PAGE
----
Need to Make a Big Decision? Then Close Your Eyes and Start Doing This

New research shows that 15 minutes of quiet time can help you come to the right conclusion

The next time you’re on the fence about something important, just give yourself a few minutes and you’ll know exactly which direction to take.

According to a new study published in the latest issue of the journal Psychological Science, one 15-minute mindfulness meditation session may be all you need in order to make smarter decisions. Not only will this practice help you focus on the here and now, but it will also counteract what experts call a “sunk-cost bias”—the type of behavior defined as when someone refuses to admit his or her mistake and continues to live in misery (i.e. wrong job, wrong home, wrong partner) because conceding would mean their effort was one huge waste of time.

"We found that a brief period of mindfulness meditation can encourage people to make more rational decisions by considering the information available in the present moment, while ignoring some of the other concerns that typically exacerbate the 'sunk cost bias,” stated Andrew Hafenbrack, lead study author and doctoral candidate at INSEAD (one of the world’s leading and largest graduate schools), as reported by ScienceDaily.

Researchers conducted a few experiments to test this theory. In one of them, study volunteers were divided into two groups and asked to listen to a 15-minute recording of a mindfulness coach. Group number one was instructed to practice a focused-breathing meditation, while the other group was told to focus on whatever random thoughts popped into their mind (which is the opposite of meditation).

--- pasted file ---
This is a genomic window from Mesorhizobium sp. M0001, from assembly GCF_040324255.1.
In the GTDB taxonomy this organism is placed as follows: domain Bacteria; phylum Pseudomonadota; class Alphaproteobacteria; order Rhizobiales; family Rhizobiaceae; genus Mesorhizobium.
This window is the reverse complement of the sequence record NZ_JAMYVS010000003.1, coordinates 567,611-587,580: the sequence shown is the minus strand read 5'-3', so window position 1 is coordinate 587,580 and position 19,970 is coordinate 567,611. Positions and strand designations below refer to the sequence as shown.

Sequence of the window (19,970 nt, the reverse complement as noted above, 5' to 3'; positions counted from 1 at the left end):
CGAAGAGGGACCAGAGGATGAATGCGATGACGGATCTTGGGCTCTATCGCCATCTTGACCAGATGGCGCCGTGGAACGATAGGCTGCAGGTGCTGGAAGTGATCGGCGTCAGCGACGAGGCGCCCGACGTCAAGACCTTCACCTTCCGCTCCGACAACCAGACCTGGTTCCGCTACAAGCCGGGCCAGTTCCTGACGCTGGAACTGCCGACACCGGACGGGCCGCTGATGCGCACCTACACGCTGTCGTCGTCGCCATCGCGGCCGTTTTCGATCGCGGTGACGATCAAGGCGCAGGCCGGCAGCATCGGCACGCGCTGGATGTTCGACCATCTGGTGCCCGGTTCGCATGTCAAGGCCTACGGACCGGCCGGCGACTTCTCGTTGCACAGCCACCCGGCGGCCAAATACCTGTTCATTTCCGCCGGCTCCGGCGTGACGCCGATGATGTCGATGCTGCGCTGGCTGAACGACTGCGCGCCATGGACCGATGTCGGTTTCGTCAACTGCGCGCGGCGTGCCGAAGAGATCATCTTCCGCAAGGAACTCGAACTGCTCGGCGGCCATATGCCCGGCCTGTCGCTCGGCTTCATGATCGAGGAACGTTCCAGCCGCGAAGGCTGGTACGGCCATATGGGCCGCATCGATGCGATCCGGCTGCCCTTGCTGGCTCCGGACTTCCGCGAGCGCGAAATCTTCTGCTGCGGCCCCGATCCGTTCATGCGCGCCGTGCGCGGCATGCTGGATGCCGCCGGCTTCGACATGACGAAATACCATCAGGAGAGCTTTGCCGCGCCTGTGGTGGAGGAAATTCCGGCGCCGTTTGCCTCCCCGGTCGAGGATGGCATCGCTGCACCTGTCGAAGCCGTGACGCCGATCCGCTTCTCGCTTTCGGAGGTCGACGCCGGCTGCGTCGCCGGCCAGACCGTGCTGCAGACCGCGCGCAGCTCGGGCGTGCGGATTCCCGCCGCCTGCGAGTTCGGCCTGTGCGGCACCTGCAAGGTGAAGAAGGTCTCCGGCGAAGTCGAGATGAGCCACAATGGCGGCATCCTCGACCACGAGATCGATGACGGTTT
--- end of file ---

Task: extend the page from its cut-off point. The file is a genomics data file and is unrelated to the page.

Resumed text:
Once the 15-minute session was over, both groups were asked to answer a list of “sunk-cost” scenario questions. (For example, “Would you still attend a concert, even though you were ill, the weather sucked and you were pretty much guaranteed a bad time?”). They were also asked if they primarily focused on the past, present or future during their 15-minute brain exercise.

The result: Group number one had an “increased resistance” to the sunk-cost behavior, which meant they made better choices. “This tool is very practical," said study co-author Sigal Barsade. "Our findings hold great promise for research on how mindfulness can influence emotions and behavior, and how employees can use it to feel and perform better."

This research adds to the other recently proven benefits of meditation (it can encourage a “measurable influence” on the brain and be used as a treatment for people who suffer from depression, anxiety and pain) as reported by TIME magazine.

Not sure how to get started? Stay calm—it’s easier than you think.

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